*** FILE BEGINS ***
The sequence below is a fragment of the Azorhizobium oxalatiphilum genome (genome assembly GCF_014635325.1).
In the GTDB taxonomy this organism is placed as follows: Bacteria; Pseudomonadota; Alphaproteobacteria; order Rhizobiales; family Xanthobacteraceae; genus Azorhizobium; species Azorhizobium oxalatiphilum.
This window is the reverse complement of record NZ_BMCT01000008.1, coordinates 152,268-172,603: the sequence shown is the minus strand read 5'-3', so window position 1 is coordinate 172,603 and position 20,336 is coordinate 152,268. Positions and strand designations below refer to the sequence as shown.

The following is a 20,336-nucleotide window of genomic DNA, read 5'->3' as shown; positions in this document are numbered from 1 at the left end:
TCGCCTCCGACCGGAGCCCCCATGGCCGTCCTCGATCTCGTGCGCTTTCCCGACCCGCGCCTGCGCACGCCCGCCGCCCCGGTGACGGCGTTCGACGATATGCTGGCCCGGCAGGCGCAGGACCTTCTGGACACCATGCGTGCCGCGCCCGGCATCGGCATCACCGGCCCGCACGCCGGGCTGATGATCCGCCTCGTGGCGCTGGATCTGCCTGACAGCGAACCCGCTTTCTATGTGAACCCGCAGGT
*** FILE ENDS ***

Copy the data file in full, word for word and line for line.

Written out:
The sequence below is a fragment of the Azorhizobium oxalatiphilum genome (genome assembly GCF_014635325.1).
In the GTDB taxonomy this organism is placed as follows: Bacteria; Pseudomonadota; Alphaproteobacteria; order Rhizobiales; family Xanthobacteraceae; genus Azorhizobium; species Azorhizobium oxalatiphilum.
This window is the reverse complement of record NZ_BMCT01000008.1, coordinates 152,268-172,603: the sequence shown is the minus strand read 5'-3', so window position 1 is coordinate 172,603 and position 20,336 is coordinate 152,268. Positions and strand designations below refer to the sequence as shown.

The following is a 20,336-nucleotide window of genomic DNA, read 5'->3' as shown; positions in this document are numbered from 1 at the left end:
TCGCCTCCGACCGGAGCCCCCATGGCCGTCCTCGATCTCGTGCGCTTTCCCGACCCGCGCCTGCGCACGCCCGCCGCCCCGGTGACGGCGTTCGACGATATGCTGGCCCGGCAGGCGCAGGACCTTCTGGACACCATGCGTGCCGCGCCCGGCATCGGCATCACCGGCCCGCACGCCGGGCTGATGATCCGCCTCGTGGCGCTGGATCTGCCTGACAGCGAACCCGCTTTCTATGTGAACCCGCAGGT